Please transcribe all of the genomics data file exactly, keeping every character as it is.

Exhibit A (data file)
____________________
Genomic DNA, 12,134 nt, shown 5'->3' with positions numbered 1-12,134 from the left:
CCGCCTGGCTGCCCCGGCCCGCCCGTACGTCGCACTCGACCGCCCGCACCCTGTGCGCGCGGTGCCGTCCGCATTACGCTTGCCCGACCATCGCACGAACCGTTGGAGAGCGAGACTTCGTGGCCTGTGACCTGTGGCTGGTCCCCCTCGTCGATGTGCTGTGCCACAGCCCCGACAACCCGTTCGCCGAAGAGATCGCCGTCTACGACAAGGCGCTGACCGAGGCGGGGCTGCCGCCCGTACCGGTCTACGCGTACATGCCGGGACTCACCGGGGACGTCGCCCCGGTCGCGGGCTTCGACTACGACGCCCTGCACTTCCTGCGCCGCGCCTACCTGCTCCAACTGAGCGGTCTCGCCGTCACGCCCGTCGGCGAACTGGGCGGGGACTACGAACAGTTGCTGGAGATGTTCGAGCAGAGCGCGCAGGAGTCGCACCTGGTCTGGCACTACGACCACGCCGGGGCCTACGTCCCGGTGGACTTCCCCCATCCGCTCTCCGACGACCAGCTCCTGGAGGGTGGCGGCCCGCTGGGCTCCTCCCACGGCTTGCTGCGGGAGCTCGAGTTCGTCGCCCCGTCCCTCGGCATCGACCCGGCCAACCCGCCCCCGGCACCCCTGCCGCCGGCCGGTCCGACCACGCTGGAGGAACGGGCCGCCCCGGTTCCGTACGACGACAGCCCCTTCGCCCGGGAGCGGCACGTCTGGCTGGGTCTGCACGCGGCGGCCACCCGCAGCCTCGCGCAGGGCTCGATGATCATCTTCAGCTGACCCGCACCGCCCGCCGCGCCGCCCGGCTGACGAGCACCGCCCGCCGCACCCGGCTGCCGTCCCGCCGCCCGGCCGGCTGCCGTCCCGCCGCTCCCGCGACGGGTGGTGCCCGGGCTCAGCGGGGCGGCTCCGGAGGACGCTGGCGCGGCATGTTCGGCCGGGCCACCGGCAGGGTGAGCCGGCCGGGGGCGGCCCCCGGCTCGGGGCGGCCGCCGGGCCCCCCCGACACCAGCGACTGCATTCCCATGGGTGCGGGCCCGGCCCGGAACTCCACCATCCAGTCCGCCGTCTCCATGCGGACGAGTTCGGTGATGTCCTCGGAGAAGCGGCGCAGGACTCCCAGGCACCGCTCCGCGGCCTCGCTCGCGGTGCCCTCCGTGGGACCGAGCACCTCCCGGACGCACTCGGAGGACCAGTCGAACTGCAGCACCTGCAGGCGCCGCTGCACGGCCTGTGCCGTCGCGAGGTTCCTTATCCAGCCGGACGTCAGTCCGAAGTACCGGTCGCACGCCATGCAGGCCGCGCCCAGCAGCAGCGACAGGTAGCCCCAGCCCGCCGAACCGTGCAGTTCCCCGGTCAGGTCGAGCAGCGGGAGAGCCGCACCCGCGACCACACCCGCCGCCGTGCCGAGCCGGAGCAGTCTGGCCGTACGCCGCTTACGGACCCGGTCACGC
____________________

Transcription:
Genomic DNA, 12,134 nt, shown 5'->3' with positions numbered 1-12,134 from the left:
CCGCCTGGCTGCCCCGGCCCGCCCGTACGTCGCACTCGACCGCCCGCACCCTGTGCGCGCGGTGCCGTCCGCATTACGCTTGCCCGACCATCGCACGAACCGTTGGAGAGCGAGACTTCGTGGCCTGTGACCTGTGGCTGGTCCCCCTCGTCGATGTGCTGTGCCACAGCCCCGACAACCCGTTCGCCGAAGAGATCGCCGTCTACGACAAGGCGCTGACCGAGGCGGGGCTGCCGCCCGTACCGGTCTACGCGTACATGCCGGGACTCACCGGGGACGTCGCCCCGGTCGCGGGCTTCGACTACGACGCCCTGCACTTCCTGCGCCGCGCCTACCTGCTCCAACTGAGCGGTCTCGCCGTCACGCCCGTCGGCGAACTGGGCGGGGACTACGAACAGTTGCTGGAGATGTTCGAGCAGAGCGCGCAGGAGTCGCACCTGGTCTGGCACTACGACCACGCCGGGGCCTACGTCCCGGTGGACTTCCCCCATCCGCTCTCCGACGACCAGCTCCTGGAGGGTGGCGGCCCGCTGGGCTCCTCCCACGGCTTGCTGCGGGAGCTCGAGTTCGTCGCCCCGTCCCTCGGCATCGACCCGGCCAACCCGCCCCCGGCACCCCTGCCGCCGGCCGGTCCGACCACGCTGGAGGAACGGGCCGCCCCGGTTCCGTACGACGACAGCCCCTTCGCCCGGGAGCGGCACGTCTGGCTGGGTCTGCACGCGGCGGCCACCCGCAGCCTCGCGCAGGGCTCGATGATCATCTTCAGCTGACCCGCACCGCCCGCCGCGCCGCCCGGCTGACGAGCACCGCCCGCCGCACCCGGCTGCCGTCCCGCCGCCCGGCCGGCTGCCGTCCCGCCGCTCCCGCGACGGGTGGTGCCCGGGCTCAGCGGGGCGGCTCCGGAGGACGCTGGCGCGGCATGTTCGGCCGGGCCACCGGCAGGGTGAGCCGGCCGGGGGCGGCCCCCGGCTCGGGGCGGCCGCCGGGCCCCCCCGACACCAGCGACTGCATTCCCATGGGTGCGGGCCCGGCCCGGAACTCCACCATCCAGTCCGCCGTCTCCATGCGGACGAGTTCGGTGATGTCCTCGGAGAAGCGGCGCAGGACTCCCAGGCACCGCTCCGCGGCCTCGCTCGCGGTGCCCTCCGTGGGACCGAGCACCTCCCGGACGCACTCGGAGGACCAGTCGAACTGCAGCACCTGCAGGCGCCGCTGCACGGCCTGTGCCGTCGCGAGGTTCCTTATCCAGCCGGACGTCAGTCCGAAGTACCGGTCGCACGCCATGCAGGCCGCGCCCAGCAGCAGCGACAGGTAGCCCCAGCCCGCCGAACCGTGCAGTTCCCCGGTCAGGTCGAGCAGCGGGAGAGCCGCACCCGCGACCACACCCGCCGCCGTGCCGAGCCGGAGCAGTCTGGCCGTACGCCGCTTACGGACCCGGTCACGC